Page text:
The Psychology of Case Management podcast

The show that helps Personal Injury professionals use psychological ideas to achieve more for catastrophically injured clients by maximising rehabilitation outcomes and achieving the best level settlements possible.


Click here for the latest episodes, or for notes and transcripts for Season One.

Find all published episodes at:

Season Two

Notes to the Episodes

Episode 1: Linking trauma and pain

Dr Melanie Lee and Dr Alan Bowman kick off our second season by describing their journey into pain management, working with personal injury clients and chronic pain, reactions to pain and trauma in the body and the mind... and ways to work with them.


trauma, pain, complex, chronic, multidisciplinary, interdisciplinary team, personal injury, relationship, holistic, acknowledgement, traumatic injury, grief, physical, mental, psychological, biological, interruption, interference, identity, therapy, formulation, communication, biopsychosocial, expectations, attachment, wellbeing, connection, integration, assessment, commission bias, gift exchange theory, uncertainty, pacing, prioritizing, planning, process, ACT, CAT, physiotherapy, occupational therapy, fatigue, concentration, attention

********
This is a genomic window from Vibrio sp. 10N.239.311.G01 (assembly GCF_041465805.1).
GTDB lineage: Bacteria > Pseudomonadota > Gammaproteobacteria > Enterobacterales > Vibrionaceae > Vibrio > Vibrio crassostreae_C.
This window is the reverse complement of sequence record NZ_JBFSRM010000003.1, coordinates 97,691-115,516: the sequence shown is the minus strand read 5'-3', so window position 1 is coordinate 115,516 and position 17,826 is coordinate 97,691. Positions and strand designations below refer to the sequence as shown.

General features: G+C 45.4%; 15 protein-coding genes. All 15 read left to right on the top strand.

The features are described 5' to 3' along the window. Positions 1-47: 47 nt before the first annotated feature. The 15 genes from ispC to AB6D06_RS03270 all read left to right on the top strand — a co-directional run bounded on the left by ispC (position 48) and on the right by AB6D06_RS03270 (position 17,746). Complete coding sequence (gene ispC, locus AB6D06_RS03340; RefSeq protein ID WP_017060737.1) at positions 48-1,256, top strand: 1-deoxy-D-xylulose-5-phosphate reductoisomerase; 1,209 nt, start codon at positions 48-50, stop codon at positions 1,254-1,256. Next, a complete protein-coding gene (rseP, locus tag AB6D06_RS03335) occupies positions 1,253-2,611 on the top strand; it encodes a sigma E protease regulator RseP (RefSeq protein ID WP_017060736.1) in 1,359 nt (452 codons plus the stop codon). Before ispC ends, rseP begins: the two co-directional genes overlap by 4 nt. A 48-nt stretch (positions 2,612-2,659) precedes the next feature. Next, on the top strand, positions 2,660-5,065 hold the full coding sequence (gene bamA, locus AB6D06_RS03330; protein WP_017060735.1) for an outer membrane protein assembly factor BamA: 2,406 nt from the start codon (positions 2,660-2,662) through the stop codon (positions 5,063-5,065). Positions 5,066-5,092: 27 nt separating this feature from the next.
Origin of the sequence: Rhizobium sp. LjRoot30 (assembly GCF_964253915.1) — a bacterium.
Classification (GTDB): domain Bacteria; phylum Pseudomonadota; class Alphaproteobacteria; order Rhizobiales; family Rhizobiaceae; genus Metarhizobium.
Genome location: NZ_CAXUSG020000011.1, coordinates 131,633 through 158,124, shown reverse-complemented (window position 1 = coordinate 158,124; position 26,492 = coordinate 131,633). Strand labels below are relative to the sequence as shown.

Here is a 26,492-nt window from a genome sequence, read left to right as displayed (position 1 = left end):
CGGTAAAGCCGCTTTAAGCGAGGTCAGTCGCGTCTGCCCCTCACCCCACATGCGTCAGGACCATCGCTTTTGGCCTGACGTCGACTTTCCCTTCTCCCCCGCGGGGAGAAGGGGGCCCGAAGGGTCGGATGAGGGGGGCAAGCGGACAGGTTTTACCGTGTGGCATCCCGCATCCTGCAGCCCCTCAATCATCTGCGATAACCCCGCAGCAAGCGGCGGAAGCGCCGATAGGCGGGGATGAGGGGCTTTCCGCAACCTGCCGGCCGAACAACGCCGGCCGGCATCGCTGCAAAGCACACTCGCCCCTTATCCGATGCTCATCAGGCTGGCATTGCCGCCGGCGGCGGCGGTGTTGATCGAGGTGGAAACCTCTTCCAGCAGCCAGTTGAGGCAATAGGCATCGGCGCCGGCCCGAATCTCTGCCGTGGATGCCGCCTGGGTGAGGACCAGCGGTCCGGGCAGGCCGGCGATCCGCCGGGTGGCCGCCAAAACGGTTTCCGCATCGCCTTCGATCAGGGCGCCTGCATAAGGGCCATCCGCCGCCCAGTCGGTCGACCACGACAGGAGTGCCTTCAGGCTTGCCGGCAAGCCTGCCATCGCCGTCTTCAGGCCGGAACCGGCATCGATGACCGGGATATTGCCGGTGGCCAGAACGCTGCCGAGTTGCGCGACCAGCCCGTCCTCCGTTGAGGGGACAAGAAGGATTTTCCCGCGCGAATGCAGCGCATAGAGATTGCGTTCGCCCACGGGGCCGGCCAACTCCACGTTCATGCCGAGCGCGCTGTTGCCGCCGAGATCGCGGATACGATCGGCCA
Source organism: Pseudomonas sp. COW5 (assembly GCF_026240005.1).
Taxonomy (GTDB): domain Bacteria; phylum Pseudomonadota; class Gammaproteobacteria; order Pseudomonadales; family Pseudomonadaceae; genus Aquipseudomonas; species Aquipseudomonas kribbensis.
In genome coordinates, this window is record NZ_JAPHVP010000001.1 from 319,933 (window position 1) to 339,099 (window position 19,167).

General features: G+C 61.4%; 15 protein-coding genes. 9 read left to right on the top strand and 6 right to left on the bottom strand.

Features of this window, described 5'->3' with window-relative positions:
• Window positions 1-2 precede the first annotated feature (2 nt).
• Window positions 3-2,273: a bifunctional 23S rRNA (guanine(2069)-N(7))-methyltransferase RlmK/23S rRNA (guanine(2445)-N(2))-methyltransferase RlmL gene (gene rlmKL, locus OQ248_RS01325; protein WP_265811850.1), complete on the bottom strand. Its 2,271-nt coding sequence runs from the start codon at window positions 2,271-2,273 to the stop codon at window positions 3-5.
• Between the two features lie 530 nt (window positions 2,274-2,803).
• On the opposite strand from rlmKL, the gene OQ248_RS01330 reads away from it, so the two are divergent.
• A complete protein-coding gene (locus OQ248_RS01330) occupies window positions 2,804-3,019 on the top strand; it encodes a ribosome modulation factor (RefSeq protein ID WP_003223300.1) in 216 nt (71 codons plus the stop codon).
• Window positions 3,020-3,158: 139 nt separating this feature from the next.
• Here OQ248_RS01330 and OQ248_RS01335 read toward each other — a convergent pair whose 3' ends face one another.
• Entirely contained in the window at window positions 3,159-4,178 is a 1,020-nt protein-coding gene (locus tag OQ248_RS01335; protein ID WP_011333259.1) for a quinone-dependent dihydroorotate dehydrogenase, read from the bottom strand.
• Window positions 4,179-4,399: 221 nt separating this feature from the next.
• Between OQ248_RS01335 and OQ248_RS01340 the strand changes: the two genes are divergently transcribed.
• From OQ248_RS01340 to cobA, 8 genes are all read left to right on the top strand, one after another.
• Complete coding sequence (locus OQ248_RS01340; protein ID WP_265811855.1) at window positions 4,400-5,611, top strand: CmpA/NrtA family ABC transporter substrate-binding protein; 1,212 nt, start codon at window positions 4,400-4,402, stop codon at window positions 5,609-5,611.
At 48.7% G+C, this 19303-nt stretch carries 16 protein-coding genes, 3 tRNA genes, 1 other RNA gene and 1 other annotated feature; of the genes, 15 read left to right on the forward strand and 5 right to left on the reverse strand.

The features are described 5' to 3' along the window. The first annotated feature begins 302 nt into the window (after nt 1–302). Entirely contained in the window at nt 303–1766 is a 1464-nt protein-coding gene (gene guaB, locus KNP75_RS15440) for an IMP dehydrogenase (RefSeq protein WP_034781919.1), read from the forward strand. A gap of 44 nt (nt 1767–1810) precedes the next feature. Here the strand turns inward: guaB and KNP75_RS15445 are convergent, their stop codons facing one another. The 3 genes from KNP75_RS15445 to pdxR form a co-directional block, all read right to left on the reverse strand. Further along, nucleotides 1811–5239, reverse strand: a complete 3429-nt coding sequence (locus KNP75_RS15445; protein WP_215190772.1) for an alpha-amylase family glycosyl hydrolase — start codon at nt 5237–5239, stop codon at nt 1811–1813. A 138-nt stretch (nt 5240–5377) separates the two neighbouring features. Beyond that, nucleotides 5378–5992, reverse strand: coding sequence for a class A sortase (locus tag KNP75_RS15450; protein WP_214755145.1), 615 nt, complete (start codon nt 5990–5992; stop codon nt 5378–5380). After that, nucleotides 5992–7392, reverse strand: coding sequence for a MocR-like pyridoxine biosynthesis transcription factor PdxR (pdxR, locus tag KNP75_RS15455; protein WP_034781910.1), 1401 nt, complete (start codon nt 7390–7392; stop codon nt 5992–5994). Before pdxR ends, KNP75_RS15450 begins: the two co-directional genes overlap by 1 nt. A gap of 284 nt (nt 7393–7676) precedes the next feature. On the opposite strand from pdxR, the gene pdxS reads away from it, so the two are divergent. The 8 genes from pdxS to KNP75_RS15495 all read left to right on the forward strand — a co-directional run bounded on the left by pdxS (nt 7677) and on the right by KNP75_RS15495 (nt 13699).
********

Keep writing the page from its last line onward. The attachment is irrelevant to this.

7:31 (Mel) "When you’re with someone in pain, because it’s such an unbearable experience for everybody, it is very tempting to turn away from it or jump to a conclusion or a solution very quickly… because we hate seeing people in that much distress." 16:34 (Alan) "Trauma is not a psychological thing; it’s not a biological thing. It’s both." 23:47 (Mel) "Some of the things that make the biggest difference are not direct manipulation of the physical sensations."

2:10 Guests’ journey into pain management

5:30 being warned off working in pain

6:40 Working in pain management with personal injury clients

9:00 Chronic pain

11:40 The body’s reaction to pain and trauma

14:57 Psychosomaticism

17:00 The effects of pain on a patient’s psychology

21:28 Treatment focus

24:16 acknowledgment and validation

28:38 Interdisciplinary working

33:20 Managing expectations and outcomes

36:32 Repairing fragmentation

37:57 Not focusing just on physical progress

40:53 How Trust Pain Management work

45:20 How to work with them

46:43 Three practical tips

Guest: Dr Melanie Lee and Dr Alan Bowman, Trust Pain Management

Presenter: Dr Shabnam Berry-Khan, Director of PsychWorks Associates